2. Galatians 1:8-9: But even if we, or an angel from heaven, preach any other gospel to you than what we have preached to you, let him be accursed. As we have said before, so now I say again, if anyone preaches any other gospel to you than what you have received, let him be accursed.
  3. Ephesians 5:11: And have no fellowship with the unfruitful works of darkness, but rather expose them.
  4. 2 Timothy 3:1-5: But know this, that in the last days perilous times will come. For men will be lovers of money, boasters, proud, blasphemers, disobedient to parents, unthankful, unholy, unloving, unforgiving, slanderers, without self-control, brutal, despiers of good, traitors, headstrong, haughty, lovers of pleasure rather than lovers of God, having a form of godliness but denying its power. And from such people turn away!
  5. 2 John verses 9-11: Whoever transgresses and does not abide in the doctrine of Christ does not have God. He who abides in the doctrine of Christ has both the Father and the Son. If anyone comes to you and does not bring this doctrine, do not receive him into your house nor greet him; for he who greets him shares in his evil deeds.

In closing, let me draw your attention to a particular phrase from that last reference (2 John verses 9-11). The apostle John describes a person who does not abide in “the doctrine of Christ.” Okay, so what exactly is “the doctrine of Christ”? Well, I would say that it includes each of the following:

  1. right doctrine in regards to Christ’s deity (divinity)
  2. right doctrine in regards to Christ’s eternal existence even before He came to earth
  3. right doctrine in regards to Christ’s virgin birth
  4. right doctrine in regards to Christ’s sinless life
  5. right doctrine in regards to Christ’s miracles
  6. right doctrine in regards to Christ’s substitutionary death for the sins of the world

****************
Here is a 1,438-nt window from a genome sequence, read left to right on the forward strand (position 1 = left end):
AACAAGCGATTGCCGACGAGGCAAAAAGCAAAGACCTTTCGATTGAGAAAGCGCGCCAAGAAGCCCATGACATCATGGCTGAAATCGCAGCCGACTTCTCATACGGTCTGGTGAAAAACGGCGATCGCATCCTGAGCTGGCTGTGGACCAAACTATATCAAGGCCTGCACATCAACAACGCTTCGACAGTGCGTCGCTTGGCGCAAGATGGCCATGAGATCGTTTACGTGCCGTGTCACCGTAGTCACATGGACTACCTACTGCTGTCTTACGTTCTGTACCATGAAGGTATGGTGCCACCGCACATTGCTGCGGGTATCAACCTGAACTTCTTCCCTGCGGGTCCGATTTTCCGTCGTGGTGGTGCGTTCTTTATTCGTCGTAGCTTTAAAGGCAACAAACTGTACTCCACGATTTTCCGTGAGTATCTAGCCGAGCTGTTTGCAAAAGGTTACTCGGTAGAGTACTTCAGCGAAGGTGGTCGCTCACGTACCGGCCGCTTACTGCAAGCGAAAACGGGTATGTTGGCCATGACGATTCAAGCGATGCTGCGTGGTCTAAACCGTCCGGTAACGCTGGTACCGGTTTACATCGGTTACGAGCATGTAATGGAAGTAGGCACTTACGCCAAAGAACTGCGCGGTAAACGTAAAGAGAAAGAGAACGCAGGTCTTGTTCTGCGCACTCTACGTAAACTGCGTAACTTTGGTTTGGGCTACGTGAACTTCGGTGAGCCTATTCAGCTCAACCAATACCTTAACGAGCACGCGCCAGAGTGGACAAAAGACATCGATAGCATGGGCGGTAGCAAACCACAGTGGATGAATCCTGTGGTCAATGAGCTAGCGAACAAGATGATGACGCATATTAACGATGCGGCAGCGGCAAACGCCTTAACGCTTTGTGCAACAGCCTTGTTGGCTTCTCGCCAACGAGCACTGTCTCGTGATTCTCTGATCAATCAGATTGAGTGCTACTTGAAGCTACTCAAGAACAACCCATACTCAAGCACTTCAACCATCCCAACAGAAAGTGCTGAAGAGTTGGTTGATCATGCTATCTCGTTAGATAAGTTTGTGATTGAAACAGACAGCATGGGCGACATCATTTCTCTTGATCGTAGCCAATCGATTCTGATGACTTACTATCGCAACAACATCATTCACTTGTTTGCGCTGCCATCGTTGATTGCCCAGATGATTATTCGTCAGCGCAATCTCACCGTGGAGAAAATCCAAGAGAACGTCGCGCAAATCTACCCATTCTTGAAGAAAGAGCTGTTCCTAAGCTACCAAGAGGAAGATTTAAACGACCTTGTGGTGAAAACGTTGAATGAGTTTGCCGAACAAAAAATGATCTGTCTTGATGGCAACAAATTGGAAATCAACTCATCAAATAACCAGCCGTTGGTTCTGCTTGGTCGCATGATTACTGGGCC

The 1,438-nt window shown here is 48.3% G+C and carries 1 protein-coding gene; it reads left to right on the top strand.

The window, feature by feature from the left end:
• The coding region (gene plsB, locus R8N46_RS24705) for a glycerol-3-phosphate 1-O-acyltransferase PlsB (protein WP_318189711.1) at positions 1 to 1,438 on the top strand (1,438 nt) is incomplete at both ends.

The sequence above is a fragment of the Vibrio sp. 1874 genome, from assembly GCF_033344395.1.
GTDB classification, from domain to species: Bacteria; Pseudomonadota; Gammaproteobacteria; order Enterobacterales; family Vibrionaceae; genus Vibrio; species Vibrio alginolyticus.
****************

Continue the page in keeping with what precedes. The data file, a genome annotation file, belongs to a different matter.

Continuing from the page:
7. right doctrine in regards to the fact that Christ’s shed blood is the only basis upon which God can forgive sin
  8. right doctrine in regards to Christ’s resurrection
  9. right doctrine in regards to the salvation offered to anyone who will believe/place faith in Christ as Savior
  10. right doctrine in regards to Christ’s formal ascension back to heaven forty days after His resurrection
  11. right doctrine in regards to Christ’s role as the Christian’s heavenly Mediator/High Priest
  12. right doctrine in regards to Christ’s eventual return to this earth

This list, I think, is a good starting point for any discussion concerning right doctrine. We might debate lesser doctrinal issues, but there really shouldn’t be much debate as to these foundational basics of “the doctrine of Christ.” Therefore, if you as a Christian are wondering what doctrines are “separation worthy,” this list will at least get your mind headed in the right direction. Obviously, separation should never be undertaken lightly, but the truth is that if there weren’t times when it is necessary, there wouldn’t be so many passages in the Bible that call for it.

This entry was posted in Christ's Second Coming, Christ's Birth, Christ's Death, Christ's Miracles, Christ's Resurrection, Christ's Return, Church, Church Discipline, Doctrine, Separation, Series: "Right Doctrine For Right Living", Uncategorized and tagged , , , . Bookmark the permalink.